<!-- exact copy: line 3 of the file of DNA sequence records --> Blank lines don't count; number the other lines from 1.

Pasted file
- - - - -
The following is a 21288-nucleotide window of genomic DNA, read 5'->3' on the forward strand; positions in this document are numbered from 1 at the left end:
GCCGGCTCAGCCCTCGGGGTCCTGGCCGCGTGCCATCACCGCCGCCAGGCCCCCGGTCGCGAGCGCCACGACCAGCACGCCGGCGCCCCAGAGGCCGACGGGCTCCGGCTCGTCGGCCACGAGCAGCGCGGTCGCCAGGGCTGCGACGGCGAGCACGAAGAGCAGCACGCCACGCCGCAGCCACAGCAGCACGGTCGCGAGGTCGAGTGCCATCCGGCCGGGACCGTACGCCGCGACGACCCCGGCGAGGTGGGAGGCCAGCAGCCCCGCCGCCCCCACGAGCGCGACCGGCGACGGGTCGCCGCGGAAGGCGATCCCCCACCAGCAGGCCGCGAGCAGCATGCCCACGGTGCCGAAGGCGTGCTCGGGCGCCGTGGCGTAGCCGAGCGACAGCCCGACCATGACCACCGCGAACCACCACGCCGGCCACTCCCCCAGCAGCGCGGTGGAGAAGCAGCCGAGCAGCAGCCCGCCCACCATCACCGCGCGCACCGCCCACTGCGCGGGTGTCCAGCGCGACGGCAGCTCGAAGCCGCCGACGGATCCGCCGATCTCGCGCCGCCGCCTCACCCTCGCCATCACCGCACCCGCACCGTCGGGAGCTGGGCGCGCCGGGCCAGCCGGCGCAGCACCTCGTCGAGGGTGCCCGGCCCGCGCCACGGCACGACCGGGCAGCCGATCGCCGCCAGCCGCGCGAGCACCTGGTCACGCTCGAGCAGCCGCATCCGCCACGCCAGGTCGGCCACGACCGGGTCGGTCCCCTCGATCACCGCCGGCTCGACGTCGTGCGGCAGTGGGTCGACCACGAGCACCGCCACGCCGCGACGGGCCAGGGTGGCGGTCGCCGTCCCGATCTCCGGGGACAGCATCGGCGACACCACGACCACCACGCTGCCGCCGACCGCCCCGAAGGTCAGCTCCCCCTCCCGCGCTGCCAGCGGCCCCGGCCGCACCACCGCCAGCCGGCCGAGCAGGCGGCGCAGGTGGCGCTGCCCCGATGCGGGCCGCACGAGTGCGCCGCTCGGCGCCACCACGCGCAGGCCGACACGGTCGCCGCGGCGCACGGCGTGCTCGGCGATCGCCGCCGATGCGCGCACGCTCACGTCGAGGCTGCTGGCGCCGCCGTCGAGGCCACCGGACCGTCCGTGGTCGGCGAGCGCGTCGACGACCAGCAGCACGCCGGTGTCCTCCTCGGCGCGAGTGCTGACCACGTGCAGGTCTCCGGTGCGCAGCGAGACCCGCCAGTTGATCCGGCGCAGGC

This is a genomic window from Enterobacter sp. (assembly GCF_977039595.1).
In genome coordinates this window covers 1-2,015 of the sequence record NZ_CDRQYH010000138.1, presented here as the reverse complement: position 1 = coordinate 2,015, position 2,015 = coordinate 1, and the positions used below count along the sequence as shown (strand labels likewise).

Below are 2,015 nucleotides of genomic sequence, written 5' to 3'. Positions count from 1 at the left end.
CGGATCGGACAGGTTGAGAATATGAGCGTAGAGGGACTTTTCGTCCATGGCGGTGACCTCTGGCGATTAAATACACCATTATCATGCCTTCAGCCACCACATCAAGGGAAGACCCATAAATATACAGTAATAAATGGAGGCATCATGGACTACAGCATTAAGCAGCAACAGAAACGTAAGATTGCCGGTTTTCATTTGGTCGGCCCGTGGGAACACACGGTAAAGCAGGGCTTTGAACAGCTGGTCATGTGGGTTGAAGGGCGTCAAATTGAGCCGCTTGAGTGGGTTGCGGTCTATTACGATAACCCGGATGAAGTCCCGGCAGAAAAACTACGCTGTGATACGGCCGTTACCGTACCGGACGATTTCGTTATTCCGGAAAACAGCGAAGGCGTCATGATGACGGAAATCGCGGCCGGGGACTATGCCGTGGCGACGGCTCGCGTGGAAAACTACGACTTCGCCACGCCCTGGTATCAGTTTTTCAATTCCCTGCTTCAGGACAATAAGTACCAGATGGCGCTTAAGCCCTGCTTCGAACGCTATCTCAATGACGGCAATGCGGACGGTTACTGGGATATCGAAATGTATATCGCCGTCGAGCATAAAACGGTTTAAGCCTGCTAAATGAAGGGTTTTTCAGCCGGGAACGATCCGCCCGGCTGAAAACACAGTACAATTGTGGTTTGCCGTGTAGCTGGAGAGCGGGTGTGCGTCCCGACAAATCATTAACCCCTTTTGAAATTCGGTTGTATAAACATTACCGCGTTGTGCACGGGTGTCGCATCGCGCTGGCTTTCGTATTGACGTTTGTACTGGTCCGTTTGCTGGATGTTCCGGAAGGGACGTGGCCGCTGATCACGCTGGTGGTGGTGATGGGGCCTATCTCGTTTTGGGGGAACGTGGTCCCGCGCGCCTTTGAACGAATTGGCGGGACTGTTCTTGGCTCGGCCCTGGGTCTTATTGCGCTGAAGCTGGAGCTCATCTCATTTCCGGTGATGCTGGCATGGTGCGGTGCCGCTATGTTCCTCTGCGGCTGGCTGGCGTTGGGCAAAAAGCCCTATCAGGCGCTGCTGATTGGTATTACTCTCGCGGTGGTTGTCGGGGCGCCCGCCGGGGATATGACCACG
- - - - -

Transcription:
This is a genomic window from Enterobacter sp. (assembly GCF_977039595.1).